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What would be the ideal choice of spokes for enduro, all mtn or freeriding? would it be a double butted, triple butted or just single?

  • i am in the process of selecting a spoke for building my wheels. – yhaj Feb 1 '18 at 2:21
  • Have a brows through the "related" links on the right side of the screen. bicycles.stackexchange.com/questions/8790/… is quite relevant. – Criggie Feb 1 '18 at 3:06
  • I've seen conflicting info, but the version I believe the most says that double-butted spokes are more durable than single/non-butted. There probably is very little difference between double and triple, however. – Daniel R Hicks Feb 1 '18 at 3:26
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The best spoke is one that is light enough, strong enough to carry you, stays true through whatever riding you do, and doesn't cost too much.

To that end, the more butting on a spoke the thinner and lighter it is in the middle, but that adds to the expense.

You also need to consider whether you want normal brass nipples or aluminium ones which are lighter and cost more.

Other considerations for your wheel build might include spoke head washers, and whether the rim needs special nipples and/or washers.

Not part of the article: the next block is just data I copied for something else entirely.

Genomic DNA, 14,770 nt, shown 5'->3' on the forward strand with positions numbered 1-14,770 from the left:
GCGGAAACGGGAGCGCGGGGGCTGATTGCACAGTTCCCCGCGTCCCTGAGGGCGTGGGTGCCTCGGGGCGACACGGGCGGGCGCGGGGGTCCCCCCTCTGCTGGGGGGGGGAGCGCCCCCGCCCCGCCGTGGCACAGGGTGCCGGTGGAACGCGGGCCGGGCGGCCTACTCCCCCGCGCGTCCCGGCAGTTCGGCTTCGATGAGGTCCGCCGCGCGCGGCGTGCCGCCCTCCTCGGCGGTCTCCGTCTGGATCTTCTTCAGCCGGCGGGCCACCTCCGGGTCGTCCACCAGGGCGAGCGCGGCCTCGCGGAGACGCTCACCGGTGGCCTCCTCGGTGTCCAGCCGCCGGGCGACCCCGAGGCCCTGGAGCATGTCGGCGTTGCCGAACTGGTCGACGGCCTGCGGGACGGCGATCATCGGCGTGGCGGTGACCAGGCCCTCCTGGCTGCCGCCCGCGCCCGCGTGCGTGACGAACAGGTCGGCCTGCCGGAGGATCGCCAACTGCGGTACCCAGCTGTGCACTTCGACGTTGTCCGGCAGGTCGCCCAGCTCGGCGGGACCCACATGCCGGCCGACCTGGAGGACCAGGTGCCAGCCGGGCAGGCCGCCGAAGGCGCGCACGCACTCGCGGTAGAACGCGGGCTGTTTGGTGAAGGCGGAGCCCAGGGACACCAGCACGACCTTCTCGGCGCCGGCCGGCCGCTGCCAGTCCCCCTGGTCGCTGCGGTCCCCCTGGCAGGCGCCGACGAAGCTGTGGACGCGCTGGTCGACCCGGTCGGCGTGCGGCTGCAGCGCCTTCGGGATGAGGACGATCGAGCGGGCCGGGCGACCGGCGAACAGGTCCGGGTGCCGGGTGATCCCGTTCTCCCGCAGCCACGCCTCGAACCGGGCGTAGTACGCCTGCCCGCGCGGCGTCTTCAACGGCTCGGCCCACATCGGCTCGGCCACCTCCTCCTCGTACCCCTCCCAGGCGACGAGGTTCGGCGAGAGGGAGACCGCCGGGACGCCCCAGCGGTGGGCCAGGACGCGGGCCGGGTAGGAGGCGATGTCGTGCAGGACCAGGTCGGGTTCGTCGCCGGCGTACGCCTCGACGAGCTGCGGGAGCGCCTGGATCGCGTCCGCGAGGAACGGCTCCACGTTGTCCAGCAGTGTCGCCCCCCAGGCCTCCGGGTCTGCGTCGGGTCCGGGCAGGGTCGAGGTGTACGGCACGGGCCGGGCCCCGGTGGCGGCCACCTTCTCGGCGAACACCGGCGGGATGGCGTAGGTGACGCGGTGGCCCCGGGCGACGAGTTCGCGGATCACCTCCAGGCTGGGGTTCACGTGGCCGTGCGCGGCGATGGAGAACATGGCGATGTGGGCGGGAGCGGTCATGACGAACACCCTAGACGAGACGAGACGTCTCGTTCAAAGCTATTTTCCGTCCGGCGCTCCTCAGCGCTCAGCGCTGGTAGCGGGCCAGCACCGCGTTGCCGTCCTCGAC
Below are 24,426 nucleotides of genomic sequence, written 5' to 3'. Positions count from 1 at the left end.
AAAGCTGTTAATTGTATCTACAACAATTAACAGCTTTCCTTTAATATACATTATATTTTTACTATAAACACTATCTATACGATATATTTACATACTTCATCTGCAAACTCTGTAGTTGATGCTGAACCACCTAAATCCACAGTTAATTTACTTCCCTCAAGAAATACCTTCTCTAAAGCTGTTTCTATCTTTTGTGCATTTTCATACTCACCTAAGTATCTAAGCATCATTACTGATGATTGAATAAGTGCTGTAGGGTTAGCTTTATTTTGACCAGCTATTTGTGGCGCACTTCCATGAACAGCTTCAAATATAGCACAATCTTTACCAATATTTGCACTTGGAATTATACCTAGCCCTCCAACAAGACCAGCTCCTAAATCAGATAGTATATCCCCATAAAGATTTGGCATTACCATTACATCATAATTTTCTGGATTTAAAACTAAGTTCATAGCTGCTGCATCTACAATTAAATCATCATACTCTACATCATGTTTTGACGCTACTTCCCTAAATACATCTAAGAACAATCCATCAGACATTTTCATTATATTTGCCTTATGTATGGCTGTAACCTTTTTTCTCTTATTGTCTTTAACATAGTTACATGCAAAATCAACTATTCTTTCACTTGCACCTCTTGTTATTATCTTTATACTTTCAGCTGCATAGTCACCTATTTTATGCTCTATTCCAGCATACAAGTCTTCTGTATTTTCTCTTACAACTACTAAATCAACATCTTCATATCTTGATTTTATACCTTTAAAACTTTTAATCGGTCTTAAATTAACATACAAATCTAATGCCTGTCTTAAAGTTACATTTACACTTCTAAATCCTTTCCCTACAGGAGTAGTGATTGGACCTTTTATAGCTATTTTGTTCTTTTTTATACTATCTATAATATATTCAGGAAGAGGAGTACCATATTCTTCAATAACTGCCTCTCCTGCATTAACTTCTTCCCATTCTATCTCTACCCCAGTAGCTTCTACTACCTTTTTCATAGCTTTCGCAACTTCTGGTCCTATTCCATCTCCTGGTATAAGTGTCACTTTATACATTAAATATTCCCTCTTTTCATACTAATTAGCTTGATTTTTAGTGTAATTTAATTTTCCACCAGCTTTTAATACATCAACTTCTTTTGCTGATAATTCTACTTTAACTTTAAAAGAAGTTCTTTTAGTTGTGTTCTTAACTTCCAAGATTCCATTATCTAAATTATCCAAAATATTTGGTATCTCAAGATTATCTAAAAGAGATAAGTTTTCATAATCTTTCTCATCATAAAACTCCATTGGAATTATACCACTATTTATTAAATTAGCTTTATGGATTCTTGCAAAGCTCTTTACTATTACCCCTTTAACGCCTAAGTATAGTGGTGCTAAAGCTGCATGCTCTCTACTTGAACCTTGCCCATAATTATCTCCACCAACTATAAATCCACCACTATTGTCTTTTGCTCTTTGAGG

Costs blow out quickly - you may only be paying 2 to 3 localdollars per spoke but 32 for the wheel and three for spares gives you $70-$105 just for spokes. Nipples may or may not be included so check that. Also see if a box of 50 is cheaper than buying 35 separately.

You can also make choices in colour (chrome/black/coloured+anodised/galvanised) and profile (bladed spokes for more aero) but realistically it doesn;t matter and weird/unusual choices will cost you more in the long run.

Do buy a new spoke tool if your old one is a bit sloppy. The right tool helps a lot and prevents rounding off.


We don't normally recommend products by name, but if you go into a LBS and buy spokes you'll probably be offered DT spokes, which are perfectly adequate. Check their website for comparisons, but notice that they don't have specific spokes for downhill vs uphill vs espatchio vs whatever kind of riding you want. A good wheel is a good wheel anywhere, and the tyre has more variation on the type of riding.

I'd bet a 29" MTB rim in a road bike, or a 700c road rim in a MTB would work perfectly well for either terrain.

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